Tutorial 27 - Codea v1.5.2: Export to Xcode

Figure 1. Tap & Hold the Project Icon.

27.1 Exporting to Xcode is Simple


The team at Two Lives Left continue to innovate. The latest version of Codea includes an export to Xcode function which is so simple to use that you can now submit to the App store without knowing any Objective C at all. Previously, incorporating your Lua code into the Codea runtime was something of an arcane art (see our earlier tutorial on submitting an app to the Apple App Store). Now, it is a matter of a few taps. This latest addition really rounds out Codea as the only development environment that you need.


Figure 2. Check the Export Settings

Loading your Codea apps into Xcode is useful for a couple of reasons:
  1. To submit apps to the App Store, this is a necessary interim step;
  2. To add additional functionality which isn't currently available in Codea (e.g. iAds, Game Center, creating a universal app - albeit most of this can be done in Codea, audio support, or hooking into some other Objective C methods). We will discuss this in the next tutorial.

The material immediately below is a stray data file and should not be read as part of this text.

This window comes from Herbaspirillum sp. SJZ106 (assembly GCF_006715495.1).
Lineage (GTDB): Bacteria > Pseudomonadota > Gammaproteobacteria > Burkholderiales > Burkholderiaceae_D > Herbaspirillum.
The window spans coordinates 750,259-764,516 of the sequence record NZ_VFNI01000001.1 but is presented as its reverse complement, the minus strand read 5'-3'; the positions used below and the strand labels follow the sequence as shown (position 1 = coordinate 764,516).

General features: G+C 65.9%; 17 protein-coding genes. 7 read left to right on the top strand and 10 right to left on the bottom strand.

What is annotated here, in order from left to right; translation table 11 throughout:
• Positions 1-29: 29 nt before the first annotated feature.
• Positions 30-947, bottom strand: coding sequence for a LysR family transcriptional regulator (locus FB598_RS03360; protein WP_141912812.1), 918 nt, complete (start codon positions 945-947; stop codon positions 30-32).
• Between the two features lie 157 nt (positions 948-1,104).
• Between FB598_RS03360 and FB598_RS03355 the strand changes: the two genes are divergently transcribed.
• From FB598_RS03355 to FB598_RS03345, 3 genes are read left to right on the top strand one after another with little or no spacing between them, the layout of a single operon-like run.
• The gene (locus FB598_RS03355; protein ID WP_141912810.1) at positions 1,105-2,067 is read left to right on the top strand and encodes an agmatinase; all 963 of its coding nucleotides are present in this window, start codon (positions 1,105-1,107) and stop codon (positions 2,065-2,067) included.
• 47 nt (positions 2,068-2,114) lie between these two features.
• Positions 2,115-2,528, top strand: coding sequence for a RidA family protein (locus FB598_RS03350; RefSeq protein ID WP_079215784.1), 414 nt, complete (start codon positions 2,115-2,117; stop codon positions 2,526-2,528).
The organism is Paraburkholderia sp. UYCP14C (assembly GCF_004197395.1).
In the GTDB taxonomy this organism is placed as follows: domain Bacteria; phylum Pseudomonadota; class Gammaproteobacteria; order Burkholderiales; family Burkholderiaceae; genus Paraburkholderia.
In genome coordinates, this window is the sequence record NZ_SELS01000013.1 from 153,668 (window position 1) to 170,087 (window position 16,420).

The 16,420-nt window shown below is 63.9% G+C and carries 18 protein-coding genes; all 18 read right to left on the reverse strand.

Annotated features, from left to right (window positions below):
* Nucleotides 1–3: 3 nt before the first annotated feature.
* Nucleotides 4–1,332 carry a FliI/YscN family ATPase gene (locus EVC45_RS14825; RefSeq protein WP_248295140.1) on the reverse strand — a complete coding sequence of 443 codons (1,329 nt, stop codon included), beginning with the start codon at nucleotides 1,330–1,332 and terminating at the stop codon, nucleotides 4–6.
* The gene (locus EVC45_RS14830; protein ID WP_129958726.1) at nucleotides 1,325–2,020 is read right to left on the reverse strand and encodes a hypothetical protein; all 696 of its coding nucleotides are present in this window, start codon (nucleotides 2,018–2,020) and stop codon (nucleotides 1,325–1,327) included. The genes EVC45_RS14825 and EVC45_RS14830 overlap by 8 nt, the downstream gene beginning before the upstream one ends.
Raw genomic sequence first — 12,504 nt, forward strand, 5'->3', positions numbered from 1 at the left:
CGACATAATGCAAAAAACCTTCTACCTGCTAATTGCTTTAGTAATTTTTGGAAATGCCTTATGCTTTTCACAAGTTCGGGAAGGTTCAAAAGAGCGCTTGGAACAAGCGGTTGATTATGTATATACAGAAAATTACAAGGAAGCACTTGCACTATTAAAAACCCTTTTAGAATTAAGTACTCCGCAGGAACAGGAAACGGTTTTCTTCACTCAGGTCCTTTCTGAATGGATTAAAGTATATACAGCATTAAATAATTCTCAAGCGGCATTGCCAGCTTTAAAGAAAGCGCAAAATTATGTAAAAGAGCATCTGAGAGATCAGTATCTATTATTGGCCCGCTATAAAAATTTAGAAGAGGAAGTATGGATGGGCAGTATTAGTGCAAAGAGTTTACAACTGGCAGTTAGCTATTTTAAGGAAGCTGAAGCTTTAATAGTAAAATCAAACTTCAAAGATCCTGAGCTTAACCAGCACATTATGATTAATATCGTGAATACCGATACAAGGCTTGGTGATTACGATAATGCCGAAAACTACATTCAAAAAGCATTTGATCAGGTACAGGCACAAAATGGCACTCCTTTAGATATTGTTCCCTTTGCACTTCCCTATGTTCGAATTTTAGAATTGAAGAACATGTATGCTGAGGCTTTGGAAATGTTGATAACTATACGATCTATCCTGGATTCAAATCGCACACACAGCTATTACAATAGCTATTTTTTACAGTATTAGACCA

Figure 3. Add a Custom Icon

Figure 4. Select an icon from your Photo Library

Figure 5. Tap on the selected icon

Once you are ready to export an app to Xcode, follow the following steps:
  1. If you want to use a custom icon for your app, you can either attach this as part of the export process or do it later in Xcode. Assuming you want to include it in the export package, you will need to have it completed and stored in your iPad photo library before you start exporting. Codea will create four icons from the one that you include. Their dimensions are 57 x 57 pixels, 114 x 114 pixels, 72 x 72 pixels and 144 x 144 pixels. This is for the standard and retina versions of the iPhone and iPad icons. I suggest attaching an icon with a resolution of at least 144 x 144 pixels to ensure the best quality. If you are submitting to the app store you will need a version with 1024 x 1024 pixel resolution.
  2. In Codea, tap and hold the icon of the project that you wish to export (Figure 1). This will bring up the pop up menu shown. Tap on Export.
  3. Check that the Project settings are correct (Figure 2). Taking these one by one: 
  • The first item is the app name which is taken from the name of your project (not the "Description" meta tag for your project created using saveProjectInfo).